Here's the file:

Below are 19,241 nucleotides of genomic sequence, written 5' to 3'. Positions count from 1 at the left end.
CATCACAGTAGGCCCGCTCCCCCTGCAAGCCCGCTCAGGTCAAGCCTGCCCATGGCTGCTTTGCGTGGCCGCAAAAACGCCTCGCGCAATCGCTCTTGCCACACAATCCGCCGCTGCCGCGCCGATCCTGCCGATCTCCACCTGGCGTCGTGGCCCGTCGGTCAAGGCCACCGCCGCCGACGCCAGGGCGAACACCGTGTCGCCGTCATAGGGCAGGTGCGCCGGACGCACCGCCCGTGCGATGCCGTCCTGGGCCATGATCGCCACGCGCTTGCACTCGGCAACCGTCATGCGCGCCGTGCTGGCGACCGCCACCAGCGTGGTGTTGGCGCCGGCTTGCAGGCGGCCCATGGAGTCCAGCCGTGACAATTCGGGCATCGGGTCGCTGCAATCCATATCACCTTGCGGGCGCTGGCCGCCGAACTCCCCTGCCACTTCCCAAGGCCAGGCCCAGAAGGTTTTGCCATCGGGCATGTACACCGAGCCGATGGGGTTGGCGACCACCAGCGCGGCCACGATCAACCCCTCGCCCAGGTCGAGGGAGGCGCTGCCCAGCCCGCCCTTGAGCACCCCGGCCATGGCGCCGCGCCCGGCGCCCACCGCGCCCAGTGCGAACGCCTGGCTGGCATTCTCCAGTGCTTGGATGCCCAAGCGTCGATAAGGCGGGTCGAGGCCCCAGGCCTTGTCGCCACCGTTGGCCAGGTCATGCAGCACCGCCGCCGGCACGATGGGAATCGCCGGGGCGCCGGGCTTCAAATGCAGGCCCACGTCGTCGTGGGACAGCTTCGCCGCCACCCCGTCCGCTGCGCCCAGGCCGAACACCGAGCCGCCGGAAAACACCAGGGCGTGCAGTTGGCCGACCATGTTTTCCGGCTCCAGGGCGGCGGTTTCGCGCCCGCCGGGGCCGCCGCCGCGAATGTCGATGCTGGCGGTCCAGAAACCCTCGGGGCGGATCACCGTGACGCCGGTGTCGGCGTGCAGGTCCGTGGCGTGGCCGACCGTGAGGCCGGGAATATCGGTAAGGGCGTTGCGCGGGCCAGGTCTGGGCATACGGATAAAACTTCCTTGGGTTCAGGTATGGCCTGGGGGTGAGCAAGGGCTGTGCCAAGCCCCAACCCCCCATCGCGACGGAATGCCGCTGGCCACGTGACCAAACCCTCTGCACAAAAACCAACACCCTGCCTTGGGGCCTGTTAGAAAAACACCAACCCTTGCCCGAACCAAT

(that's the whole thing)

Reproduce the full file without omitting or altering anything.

Below are 19,241 nucleotides of genomic sequence, written 5' to 3'. Positions count from 1 at the left end.
CATCACAGTAGGCCCGCTCCCCCTGCAAGCCCGCTCAGGTCAAGCCTGCCCATGGCTGCTTTGCGTGGCCGCAAAAACGCCTCGCGCAATCGCTCTTGCCACACAATCCGCCGCTGCCGCGCCGATCCTGCCGATCTCCACCTGGCGTCGTGGCCCGTCGGTCAAGGCCACCGCCGCCGACGCCAGGGCGAACACCGTGTCGCCGTCATAGGGCAGGTGCGCCGGACGCACCGCCCGTGCGATGCCGTCCTGGGCCATGATCGCCACGCGCTTGCACTCGGCAACCGTCATGCGCGCCGTGCTGGCGACCGCCACCAGCGTGGTGTTGGCGCCGGCTTGCAGGCGGCCCATGGAGTCCAGCCGTGACAATTCGGGCATCGGGTCGCTGCAATCCATATCACCTTGCGGGCGCTGGCCGCCGAACTCCCCTGCCACTTCCCAAGGCCAGGCCCAGAAGGTTTTGCCATCGGGCATGTACACCGAGCCGATGGGGTTGGCGACCACCAGCGCGGCCACGATCAACCCCTCGCCCAGGTCGAGGGAGGCGCTGCCCAGCCCGCCCTTGAGCACCCCGGCCATGGCGCCGCGCCCGGCGCCCACCGCGCCCAGTGCGAACGCCTGGCTGGCATTCTCCAGTGCTTGGATGCCCAAGCGTCGATAAGGCGGGTCGAGGCCCCAGGCCTTGTCGCCACCGTTGGCCAGGTCATGCAGCACCGCCGCCGGCACGATGGGAATCGCCGGGGCGCCGGGCTTCAAATGCAGGCCCACGTCGTCGTGGGACAGCTTCGCCGCCACCCCGTCCGCTGCGCCCAGGCCGAACACCGAGCCGCCGGAAAACACCAGGGCGTGCAGTTGGCCGACCATGTTTTCCGGCTCCAGGGCGGCGGTTTCGCGCCCGCCGGGGCCGCCGCCGCGAATGTCGATGCTGGCGGTCCAGAAACCCTCGGGGCGGATCACCGTGACGCCGGTGTCGGCGTGCAGGTCCGTGGCGTGGCCGACCGTGAGGCCGGGAATATCGGTAAGGGCGTTGCGCGGGCCAGGTCTGGGCATACGGATAAAACTTCCTTGGGTTCAGGTATGGCCTGGGGGTGAGCAAGGGCTGTGCCAAGCCCCAACCCCCCATCGCGACGGAATGCCGCTGGCCACGTGACCAAACCCTCTGCACAAAAACCAACACCCTGCCTTGGGGCCTGTTAGAAAAACACCAACCCTTGCCCGAACCAAT